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I am relatively new to python and the subprocess module.

I'm trying to get a directories size with python using a subprocess on mac osx. os.walk takes a long time for large directories. I am hoping to get subprocess to do this with a shell command and speed up the result. this shell command works for me but i cannot get it to work from subprocess?

( cd /test_folder_path && ls -nR | grep -v '^d' | awk '{total += $5} END {print total}' )

This is how I am trying to create the subprocess in python.

import shlex 
import subprocess

target_folder = "/test_folder_path"
command_line = "( cd " + target_folder + " && ls -nR | grep -v '^d' | awk '{total += $5} END {print total}' )"
args = shlex.split(command_line)
print args
folder_size = subprocess.check_output(args)
print str(folder_size)

in python i get the following errors when the subprocess.check_ouput is called

folder_size = subprocess.check_output(args) File "/usr/local/Cellar/python/2.7.5/Frameworks/Python.framework/Versions/2.7/lib/python2.7/", line 568, in check_output process = Popen(stdout=PIPE, *popenargs, **kwargs) File "/usr/local/Cellar/python/2.7.5/Frameworks/Python.framework/Versions/2.7/lib/python2.7/", line 711, in init errread, errwrite) File "/usr/local/Cellar/python/2.7.5/Frameworks/Python.framework/Versions/2.7/lib/python2.7/", line 1308, in _execute_child raise child_exception OSError: [Errno 2] No such file or directory

when I use the same directory in the shell command it works and gives me the directories correct size.

any help with making this approach work or pointing me to a better method would be much appreciated.

share|improve this question
What is wrong? Python error? Cmd line syntax error? Wrong answer? – Paul Draper Nov 3 '13 at 1:25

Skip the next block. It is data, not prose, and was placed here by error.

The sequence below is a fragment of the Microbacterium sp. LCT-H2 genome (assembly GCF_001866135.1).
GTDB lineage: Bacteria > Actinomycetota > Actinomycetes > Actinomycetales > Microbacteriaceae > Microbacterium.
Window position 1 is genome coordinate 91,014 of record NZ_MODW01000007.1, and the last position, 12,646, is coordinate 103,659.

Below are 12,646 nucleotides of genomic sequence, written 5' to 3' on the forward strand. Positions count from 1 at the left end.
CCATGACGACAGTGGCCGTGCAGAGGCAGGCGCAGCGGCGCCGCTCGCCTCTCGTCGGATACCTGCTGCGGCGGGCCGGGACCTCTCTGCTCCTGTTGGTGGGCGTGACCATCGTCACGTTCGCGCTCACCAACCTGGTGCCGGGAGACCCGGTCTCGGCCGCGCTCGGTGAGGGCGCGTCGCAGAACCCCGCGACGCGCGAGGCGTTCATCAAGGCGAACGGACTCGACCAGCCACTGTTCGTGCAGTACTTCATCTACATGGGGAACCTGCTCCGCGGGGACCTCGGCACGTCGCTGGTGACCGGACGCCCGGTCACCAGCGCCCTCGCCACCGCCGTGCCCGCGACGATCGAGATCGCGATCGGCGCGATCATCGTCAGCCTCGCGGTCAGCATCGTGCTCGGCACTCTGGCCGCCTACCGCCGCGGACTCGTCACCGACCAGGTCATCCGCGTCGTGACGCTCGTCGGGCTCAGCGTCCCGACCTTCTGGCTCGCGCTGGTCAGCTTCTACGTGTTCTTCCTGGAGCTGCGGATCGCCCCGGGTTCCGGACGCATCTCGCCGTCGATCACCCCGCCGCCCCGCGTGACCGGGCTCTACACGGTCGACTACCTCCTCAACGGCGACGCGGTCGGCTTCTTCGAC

Try cd /test_folder_path && du -c | tail -n 1 – dawg Nov 3 '13 at 1:29
up vote 2 down vote accepted

python's subprocess defaults to using shell=False. In order to run the subcommand with the pipes, you need the shell to prevent python from interpreting the pipes (and &&) as arguments to cd.

target_folder = "/test_folder_path"
command_line = "cd " + target_folder + " && ls -nR | grep -v '^d' | awk '{total += $5} END {print total}'"
folder_size = subprocess.check_output(command_line, shell=True)

I've tried the above, only using the command suggested by drewk:

>>> import subprocess
>>> folder_size = subprocess.check_output('cd ~/mydir && du -c | tail -n 1', shell=True)
>>> folder_size

and all seems to be well.

As noted in the comments, subprocess.Popen (and by extension, check_output) also accepts a cwd argument which is the directory to run your command from. This eliminates the need to do any changing of directory in your command:

>>> import subprocess
>>> result = subprocess.check_output('du -c | tail -n 1', cwd='/path/to/home/mydir', shell=True)
>>> result
share|improve this answer
Great answer but can be further refined by skipping "cd " + target_folder + " && " in favor of using the 'cwd' param to check_output. – tdelaney Nov 3 '13 at 2:24
@tdelaney -- Brilliant. I've never had the need to use that keyword before. That's just wonderful. – mgilson Nov 3 '13 at 2:30
Thanks!! that was exactly what I was looking for., thanks for everyones help – Matt W Nov 3 '13 at 2:52
Yup. The right way to do it. – dawg Nov 4 '13 at 6:03
@drewk -- Of course, at this point, thanks to the great suggestion by tdelaney, we would probably be better off removing the pipe to tail and just reading the output stream from python (keeping the last line). Then we can once again eliminate the shell. – mgilson Nov 4 '13 at 16:44

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